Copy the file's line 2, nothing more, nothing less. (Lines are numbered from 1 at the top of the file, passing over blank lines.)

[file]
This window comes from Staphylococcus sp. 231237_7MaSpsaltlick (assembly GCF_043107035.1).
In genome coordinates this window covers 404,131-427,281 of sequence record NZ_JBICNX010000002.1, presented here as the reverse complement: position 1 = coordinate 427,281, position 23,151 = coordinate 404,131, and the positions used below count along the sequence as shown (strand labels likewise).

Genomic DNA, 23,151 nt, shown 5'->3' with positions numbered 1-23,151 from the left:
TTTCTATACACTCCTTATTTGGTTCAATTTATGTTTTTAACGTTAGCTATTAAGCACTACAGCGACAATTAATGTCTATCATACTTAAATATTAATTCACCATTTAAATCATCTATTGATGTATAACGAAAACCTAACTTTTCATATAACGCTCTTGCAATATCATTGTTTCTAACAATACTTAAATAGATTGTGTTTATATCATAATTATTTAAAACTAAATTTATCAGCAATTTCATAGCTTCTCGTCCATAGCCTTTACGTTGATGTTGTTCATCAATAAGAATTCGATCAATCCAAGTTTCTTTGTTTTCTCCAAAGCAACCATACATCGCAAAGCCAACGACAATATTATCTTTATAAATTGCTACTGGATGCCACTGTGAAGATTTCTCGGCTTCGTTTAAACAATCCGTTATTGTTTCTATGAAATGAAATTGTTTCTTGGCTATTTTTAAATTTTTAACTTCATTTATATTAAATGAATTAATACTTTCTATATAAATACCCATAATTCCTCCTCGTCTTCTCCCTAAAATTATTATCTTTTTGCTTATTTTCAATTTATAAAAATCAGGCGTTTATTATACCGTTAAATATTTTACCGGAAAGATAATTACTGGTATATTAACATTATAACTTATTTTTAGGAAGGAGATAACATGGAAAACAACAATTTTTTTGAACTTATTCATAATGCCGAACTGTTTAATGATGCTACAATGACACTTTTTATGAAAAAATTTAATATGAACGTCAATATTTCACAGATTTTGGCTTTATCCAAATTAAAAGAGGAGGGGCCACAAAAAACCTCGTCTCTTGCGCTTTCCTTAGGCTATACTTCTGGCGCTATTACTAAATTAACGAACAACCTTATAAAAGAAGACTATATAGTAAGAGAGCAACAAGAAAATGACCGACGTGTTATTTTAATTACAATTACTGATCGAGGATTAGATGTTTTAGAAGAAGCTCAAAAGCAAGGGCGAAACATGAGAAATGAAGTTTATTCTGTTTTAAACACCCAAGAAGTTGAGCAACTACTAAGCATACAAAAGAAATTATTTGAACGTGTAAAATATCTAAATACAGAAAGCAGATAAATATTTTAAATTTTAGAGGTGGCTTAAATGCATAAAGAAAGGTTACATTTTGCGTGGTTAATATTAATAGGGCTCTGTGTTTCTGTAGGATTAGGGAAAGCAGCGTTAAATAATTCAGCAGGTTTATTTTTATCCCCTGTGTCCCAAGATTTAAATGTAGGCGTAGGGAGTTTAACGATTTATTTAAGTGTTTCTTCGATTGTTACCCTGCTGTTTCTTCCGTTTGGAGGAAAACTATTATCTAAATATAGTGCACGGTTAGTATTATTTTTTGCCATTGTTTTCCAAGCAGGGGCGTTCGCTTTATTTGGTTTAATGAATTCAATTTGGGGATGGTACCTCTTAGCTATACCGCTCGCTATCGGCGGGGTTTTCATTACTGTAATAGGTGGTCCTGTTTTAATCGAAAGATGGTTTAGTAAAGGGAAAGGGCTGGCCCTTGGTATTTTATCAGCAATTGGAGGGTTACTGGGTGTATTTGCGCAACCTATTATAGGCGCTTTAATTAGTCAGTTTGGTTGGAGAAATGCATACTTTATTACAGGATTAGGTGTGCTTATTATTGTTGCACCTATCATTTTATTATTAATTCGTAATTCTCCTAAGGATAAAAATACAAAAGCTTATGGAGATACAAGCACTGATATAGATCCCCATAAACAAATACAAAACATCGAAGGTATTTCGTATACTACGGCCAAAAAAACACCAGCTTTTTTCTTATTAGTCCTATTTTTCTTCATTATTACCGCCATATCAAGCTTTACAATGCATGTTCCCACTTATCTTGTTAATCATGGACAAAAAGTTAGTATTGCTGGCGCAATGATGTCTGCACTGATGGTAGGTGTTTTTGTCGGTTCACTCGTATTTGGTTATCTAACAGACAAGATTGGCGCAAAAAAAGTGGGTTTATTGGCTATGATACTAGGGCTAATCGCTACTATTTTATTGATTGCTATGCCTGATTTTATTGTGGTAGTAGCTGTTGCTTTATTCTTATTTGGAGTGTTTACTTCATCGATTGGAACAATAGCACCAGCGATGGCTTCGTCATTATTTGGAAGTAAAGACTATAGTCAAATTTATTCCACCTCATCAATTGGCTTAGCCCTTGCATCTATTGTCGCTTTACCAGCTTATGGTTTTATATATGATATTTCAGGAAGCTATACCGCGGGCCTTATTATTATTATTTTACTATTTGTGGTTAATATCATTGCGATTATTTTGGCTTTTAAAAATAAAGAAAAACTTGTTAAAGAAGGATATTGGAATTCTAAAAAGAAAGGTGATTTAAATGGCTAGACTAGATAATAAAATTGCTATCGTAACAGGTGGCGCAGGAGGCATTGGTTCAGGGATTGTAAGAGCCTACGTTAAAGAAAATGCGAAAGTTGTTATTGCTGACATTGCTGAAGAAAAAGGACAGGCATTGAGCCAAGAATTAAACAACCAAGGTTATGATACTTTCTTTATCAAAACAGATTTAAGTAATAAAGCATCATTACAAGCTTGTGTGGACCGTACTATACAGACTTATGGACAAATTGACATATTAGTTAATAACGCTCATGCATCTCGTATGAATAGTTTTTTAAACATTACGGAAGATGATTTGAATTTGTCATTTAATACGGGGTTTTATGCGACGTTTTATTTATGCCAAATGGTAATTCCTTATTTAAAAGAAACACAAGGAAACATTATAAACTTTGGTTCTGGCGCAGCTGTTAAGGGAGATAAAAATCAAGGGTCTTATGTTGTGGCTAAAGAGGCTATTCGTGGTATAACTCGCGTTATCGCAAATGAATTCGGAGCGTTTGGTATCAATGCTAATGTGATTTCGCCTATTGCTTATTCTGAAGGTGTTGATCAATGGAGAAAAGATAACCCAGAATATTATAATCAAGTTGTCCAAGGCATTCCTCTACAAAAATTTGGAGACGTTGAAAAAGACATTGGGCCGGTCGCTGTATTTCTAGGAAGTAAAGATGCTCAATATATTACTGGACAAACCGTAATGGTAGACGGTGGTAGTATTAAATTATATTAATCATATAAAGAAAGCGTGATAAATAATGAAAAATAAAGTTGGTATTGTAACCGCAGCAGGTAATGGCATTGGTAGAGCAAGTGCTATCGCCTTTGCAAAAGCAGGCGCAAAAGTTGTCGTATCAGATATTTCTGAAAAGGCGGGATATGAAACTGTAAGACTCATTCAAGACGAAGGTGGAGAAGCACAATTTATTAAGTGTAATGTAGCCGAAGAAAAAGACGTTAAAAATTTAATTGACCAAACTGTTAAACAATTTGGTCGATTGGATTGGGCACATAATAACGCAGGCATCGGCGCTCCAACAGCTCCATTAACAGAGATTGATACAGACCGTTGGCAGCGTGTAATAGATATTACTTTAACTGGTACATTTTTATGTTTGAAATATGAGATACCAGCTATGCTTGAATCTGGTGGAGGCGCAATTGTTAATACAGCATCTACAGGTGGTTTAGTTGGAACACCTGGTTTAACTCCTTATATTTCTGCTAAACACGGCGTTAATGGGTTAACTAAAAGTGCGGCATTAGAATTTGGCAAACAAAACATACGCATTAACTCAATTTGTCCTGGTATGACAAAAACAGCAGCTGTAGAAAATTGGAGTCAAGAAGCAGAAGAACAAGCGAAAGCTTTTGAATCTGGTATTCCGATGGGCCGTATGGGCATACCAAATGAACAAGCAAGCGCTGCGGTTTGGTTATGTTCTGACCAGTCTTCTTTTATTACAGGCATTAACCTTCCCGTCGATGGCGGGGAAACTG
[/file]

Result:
In genome coordinates this window covers 404,131-427,281 of sequence record NZ_JBICNX010000002.1, presented here as the reverse complement: position 1 = coordinate 427,281, position 23,151 = coordinate 404,131, and the positions used below count along the sequence as shown (strand labels likewise).